Will George Poet

Ode to Abertysswg


I remember when I was a boy, I played in Abertysswg.

My friends and I roamed the streets from the village green,

down to the tip, kicked cans as though first league footballers.

We passed row houses, neat and tidy in presentation,

where the front step, or steps, was often scrubbed,

the doors painted, the windows cleaned with vinegar and water,

and the gardens well kept by most, within reason.


As we passed, Mrs. Evans or Mrs. Jones whispered to Ms. Williams or Mrs. Davies.

In the Welsh way, learned from Chapel, hand cupped to the mouth, as tho to keep the words sacred.

Could it be out of ignorance or merely from bad manners and was it the same throughout Wales?

"Y neb sydd ganddo glustiau i wrandaw, gwrandawed."

Those days were sunny, clouded perhaps, yet I do not remember the rain.

Laughter resounded amongst friends on small unimportant things.

Aunties were visited and sometimes tea provided.


Evan was his usual self! Loud, gregarious, flamboyant even.

He seemed to enjoy his work. Conductor-Ticket collector, on the buses.

Charlie Hills... not the Red and White or Western Welch.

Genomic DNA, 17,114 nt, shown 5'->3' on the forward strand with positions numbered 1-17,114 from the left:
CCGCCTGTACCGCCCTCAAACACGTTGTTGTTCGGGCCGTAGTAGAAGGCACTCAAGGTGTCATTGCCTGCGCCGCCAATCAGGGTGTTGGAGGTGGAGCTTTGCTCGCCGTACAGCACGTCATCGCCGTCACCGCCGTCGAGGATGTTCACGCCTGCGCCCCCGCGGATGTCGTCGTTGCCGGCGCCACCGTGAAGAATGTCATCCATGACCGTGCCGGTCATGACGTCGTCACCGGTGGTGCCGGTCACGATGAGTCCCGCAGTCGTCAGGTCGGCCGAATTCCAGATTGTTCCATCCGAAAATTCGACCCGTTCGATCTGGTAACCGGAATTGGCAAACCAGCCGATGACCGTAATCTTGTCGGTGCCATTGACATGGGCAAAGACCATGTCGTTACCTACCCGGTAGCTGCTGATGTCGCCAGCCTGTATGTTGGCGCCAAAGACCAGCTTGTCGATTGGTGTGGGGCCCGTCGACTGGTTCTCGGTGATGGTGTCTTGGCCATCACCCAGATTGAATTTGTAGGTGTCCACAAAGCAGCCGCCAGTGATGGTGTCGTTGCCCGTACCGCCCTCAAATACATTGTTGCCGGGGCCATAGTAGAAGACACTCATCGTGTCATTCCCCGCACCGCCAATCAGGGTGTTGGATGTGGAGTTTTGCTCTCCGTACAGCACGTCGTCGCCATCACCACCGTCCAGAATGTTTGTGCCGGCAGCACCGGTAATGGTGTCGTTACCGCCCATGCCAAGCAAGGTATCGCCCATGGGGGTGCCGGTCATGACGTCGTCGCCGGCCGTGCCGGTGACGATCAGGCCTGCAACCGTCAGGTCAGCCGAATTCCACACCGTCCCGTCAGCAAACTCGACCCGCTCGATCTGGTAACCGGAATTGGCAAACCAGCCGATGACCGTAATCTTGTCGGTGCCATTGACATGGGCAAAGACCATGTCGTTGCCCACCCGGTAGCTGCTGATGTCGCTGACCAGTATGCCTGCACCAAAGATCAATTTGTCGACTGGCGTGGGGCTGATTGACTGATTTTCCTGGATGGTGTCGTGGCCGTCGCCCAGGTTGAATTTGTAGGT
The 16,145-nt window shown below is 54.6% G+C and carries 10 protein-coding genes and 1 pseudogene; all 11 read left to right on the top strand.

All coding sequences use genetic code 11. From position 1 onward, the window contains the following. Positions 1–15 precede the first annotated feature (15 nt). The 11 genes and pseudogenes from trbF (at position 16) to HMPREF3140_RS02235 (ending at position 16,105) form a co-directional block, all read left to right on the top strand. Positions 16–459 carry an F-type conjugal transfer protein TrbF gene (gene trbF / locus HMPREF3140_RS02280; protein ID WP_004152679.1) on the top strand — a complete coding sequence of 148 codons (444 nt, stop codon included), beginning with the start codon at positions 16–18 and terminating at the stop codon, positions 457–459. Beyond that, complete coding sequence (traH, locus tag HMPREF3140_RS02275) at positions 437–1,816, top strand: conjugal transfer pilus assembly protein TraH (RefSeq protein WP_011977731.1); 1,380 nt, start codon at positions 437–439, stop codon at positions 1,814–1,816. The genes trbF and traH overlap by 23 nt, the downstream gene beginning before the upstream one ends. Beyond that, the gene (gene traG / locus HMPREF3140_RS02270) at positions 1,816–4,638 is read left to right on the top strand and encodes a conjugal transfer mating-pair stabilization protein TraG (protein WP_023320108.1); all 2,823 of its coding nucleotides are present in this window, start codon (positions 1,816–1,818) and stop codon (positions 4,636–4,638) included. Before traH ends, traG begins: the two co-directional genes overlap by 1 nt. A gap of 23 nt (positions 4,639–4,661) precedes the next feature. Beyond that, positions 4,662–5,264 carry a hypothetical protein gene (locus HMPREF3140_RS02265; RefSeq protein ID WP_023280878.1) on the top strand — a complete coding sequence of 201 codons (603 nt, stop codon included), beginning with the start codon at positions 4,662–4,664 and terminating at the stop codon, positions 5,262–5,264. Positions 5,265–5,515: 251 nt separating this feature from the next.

The buses run without him and those like him these days.

Uniforms carried authority and some who wore them cared.

Vandalism took place then too, it would seem to be a result of depravity.


What was lacking then? What is lacking now?

Corrupted minds are senseless, the resulting action from a lack of pride.

Those who were culprit robbed their own communities, their people and themselves.

Abertysswg has a history that dates back hundreds of years.

Like most villages in Wales founded to serve the Pit.

The Mclaren Colliery, coal mine, in 1895, owned by the Tredegar Coal Company.

And in life in this village so there was death, as in the explosion of Thursday, September 4th. 1902.

It claimed fifteen then, many more before and after, for the price of coal.


The village has changed somewhat! A new community centre of modest design,

 warm and spacious offers much, is no longer an eyesore weatherbeaten.

The houses that formed the streets such as Charles Street, Hill Road and the Mclaren Row remain.

They look like the many other houses in as many other mining villages.

Perhaps Abertysswg may be the womb, from wherewithin a new life may be born.

Minds may search for knowledge and language might show result

and Wales might once more resound with the understanding and truth of being Welsh.


Will George

December 12, 2003